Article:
would be a way for Holmes and his staff to think about the issues involved
and how they might be addressed - the big picture of the Wadsworth as a
vital part of Hartford.
The director met with the students and their professors to talk about the
issues that the museum faced internally (more exhibit and administrative
space, improving the flow of the museum) and externally (how to make connections
with the Times building, how to address the creation of community and place
in the city's heart, what opportunities there might be for the museum to
help the city, and vice versa). At the end of the term, the student projects
were displayed in the Wadsworth's Hartford Courant Room, where museum staff
and invited observers and critics (I was one of them) could view and discuss
Some projects focused on the interior space of the museum - revamping its
courtyards and other open areas to improve circulation through it, certainly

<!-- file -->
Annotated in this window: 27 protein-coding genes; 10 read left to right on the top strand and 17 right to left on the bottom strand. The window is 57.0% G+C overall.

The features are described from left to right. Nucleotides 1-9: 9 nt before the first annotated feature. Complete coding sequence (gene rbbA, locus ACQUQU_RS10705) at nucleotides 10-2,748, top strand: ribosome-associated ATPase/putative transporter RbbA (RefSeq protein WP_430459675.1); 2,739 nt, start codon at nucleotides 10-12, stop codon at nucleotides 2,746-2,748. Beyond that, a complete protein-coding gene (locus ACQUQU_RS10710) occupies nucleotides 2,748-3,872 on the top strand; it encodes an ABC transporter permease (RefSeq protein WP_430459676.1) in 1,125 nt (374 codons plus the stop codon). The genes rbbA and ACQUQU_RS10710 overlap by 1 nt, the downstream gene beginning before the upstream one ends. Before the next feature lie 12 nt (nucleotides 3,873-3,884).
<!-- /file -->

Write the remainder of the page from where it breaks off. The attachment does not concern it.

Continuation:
an issue that needs attention. In one design, Todd Genovese filled the outdoor
courtyard with sculptural ramps that could deliver you to key points inside
the museum. At the top, he placed a cafe with views of the city.
Other students considered how the museum expresses its identity. For example,
Lisa Kirtack wrapped the museum along its periphery with a glass wall, creating
space for pocket winter gardens where people could enjoy a sunny day during
the colder months. The glass wrapper blurs the line between the museum's
inside and outside. Kirtack's all-glass wall offers the exciting prospect
of people outside observing museum visitors moving through the building,
and provides better visual connections from inside to the city.
Jeffrey Burr's project considered how Burr Mall, between the museum and
city hall to the south, might be used as reception and exhibit space. In
his design, Jeff uses a large glass structure to cover the mall like a terrarium
(a la I.M. Pei at the Louvre), linking the museum, city hall and the Times
Kachatorn Tongsri's design places a courtyard entrance on Main Street,
making it the heart of the museum. A design by Vinita Girotra includes new